The Seven Strategies

Built-ins, a favorite of buyers at all price points, can easily be constructed with stock materials.
Built-ins, a favorite of buyers at all price points, can easily be constructed with stock materials.

Industry pros agree that creating an interior ‘wow’ factor is best achieved by focusing the budget on details homeowners experience daily. Using stock products in innovative ways gets pronounced results. Architect Carson Looney, founder of Looney Ricks Kiss (LRK), advises paying close attention to the often overlooked hallway between garage and kitchen. “It’s the owner’s entry, so why not plan and design to make this space just as important as the front foyer?” he asks. LRK architect Mike Sullivan advocates designing one or two really strong elements that define the interior, such as spending more on kitchen cabinets and a ceiling height of 11 feet. LRK often takes advantage of local products and craftspeople to create these statement pieces.

“The millwork shops in Baton Rouge are so strong that we do custom cabinetry in every house in that market for less than production cabinets,” Sullivan says. “But even with off-the-shelf cabinetry, we do a 42-inch upper cabinet and then another one above that so you get this strong vertical line.”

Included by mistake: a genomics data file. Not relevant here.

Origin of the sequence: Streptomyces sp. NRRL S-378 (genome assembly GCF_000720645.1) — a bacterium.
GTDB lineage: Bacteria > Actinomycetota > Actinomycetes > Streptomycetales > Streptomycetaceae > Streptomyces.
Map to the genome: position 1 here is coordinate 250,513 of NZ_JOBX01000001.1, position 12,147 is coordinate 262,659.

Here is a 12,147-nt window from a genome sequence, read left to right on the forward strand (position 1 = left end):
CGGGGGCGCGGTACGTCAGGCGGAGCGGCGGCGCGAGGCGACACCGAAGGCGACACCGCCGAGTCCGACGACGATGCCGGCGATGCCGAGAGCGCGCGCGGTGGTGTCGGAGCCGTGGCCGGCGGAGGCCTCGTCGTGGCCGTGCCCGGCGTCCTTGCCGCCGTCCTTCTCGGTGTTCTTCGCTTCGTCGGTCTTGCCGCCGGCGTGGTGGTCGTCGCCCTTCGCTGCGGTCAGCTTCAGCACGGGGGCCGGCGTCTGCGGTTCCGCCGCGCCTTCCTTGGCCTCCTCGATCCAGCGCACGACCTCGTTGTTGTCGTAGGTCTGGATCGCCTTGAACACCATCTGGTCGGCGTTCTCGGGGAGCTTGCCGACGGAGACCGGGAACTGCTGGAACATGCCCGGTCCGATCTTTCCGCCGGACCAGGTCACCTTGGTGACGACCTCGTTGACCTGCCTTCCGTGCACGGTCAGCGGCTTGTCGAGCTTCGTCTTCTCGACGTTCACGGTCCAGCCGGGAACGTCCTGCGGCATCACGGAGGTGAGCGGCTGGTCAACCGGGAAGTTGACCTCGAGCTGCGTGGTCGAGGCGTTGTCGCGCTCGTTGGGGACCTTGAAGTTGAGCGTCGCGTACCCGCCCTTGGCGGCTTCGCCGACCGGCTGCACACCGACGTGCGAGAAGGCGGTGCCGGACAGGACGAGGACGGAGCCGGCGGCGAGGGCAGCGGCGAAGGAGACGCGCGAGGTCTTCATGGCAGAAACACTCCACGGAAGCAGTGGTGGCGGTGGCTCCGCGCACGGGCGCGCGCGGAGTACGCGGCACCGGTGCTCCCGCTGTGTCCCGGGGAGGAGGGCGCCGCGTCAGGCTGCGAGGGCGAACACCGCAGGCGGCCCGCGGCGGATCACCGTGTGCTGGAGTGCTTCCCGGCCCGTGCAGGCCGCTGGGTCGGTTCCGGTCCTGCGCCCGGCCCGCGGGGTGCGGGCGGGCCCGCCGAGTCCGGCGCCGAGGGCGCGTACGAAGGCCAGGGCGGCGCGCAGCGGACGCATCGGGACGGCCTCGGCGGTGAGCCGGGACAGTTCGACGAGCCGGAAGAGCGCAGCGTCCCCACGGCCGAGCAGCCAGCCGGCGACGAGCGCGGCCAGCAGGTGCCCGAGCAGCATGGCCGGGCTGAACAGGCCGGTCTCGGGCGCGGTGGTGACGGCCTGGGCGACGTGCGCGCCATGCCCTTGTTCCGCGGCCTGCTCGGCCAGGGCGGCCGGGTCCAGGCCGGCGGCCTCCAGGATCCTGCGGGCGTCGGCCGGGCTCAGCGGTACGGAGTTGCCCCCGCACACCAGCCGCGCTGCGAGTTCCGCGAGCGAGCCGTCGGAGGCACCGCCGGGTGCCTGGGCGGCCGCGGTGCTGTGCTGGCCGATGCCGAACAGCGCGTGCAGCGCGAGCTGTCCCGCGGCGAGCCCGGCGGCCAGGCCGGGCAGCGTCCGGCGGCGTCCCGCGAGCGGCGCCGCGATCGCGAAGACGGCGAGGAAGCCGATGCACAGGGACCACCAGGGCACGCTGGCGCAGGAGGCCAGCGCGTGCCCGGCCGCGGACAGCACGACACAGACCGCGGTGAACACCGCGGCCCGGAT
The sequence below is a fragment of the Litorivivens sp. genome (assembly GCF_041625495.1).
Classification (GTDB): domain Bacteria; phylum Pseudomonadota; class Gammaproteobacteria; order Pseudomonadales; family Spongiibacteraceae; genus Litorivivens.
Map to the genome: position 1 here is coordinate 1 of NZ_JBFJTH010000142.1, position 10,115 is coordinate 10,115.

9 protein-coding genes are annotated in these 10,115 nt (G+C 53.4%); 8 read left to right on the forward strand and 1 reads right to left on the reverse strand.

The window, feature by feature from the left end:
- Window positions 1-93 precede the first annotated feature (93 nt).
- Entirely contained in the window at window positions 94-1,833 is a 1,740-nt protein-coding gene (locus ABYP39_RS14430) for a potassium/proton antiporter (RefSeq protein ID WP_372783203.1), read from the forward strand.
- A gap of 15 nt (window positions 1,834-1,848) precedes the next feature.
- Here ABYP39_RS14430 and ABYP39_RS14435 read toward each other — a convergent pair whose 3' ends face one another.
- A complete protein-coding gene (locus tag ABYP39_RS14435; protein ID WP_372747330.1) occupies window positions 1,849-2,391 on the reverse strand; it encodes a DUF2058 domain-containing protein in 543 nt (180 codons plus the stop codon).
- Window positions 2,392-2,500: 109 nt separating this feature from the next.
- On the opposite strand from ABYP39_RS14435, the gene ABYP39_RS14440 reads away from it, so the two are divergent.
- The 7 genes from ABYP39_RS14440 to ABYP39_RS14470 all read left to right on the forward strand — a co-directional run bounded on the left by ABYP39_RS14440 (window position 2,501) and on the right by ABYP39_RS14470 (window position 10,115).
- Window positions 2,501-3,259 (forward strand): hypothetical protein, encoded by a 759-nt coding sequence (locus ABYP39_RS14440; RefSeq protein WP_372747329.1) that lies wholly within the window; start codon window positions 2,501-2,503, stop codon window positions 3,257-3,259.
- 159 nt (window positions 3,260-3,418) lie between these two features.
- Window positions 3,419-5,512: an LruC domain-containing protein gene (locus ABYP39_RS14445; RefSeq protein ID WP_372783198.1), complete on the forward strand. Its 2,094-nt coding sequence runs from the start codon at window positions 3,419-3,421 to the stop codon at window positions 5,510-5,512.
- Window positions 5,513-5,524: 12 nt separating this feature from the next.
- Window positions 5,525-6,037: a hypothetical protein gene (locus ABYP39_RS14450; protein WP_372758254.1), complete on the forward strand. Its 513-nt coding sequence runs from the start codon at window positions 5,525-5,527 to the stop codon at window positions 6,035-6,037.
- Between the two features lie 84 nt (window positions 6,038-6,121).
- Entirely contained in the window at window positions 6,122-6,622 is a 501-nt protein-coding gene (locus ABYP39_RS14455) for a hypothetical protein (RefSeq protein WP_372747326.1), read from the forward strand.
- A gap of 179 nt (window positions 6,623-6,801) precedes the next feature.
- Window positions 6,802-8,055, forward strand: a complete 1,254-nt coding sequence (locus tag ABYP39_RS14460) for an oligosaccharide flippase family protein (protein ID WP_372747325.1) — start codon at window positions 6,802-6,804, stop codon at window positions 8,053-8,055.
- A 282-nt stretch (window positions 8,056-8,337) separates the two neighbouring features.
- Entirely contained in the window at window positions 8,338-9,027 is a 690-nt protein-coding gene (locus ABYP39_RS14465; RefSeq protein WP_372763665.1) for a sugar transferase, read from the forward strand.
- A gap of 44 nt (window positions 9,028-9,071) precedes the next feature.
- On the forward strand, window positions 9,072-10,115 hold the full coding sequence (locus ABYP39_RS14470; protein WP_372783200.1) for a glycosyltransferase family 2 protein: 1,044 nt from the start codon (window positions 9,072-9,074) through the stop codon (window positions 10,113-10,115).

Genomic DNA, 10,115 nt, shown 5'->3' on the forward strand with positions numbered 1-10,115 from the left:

Other off-the-shelf products can be made to look custom, says architect Donald Powers. His firm looks for places to include alcoves; it then buys stock furniture to slide into the space, seals it, and trims it out for easy, inexpensive built-ins.

Precise lighting placement also can create interior drama with minimal cost, shares developer Bill McGuinness. “Just put in slightly smaller lights on a dimmer and place them closer to the wall,” he says, “then you have a room that’s like an art gallery and the atmosphere is so much better.”

His other standard upgrade is to put a frosted door on any windowless room. “It costs a little more,” he admits, “but it allows daylight to brighten the room or at night with the door closed, light filters out into the adjacent space like a Japanese lantern.”

Learn more about markets featured in this article: Baton Rouge, LA.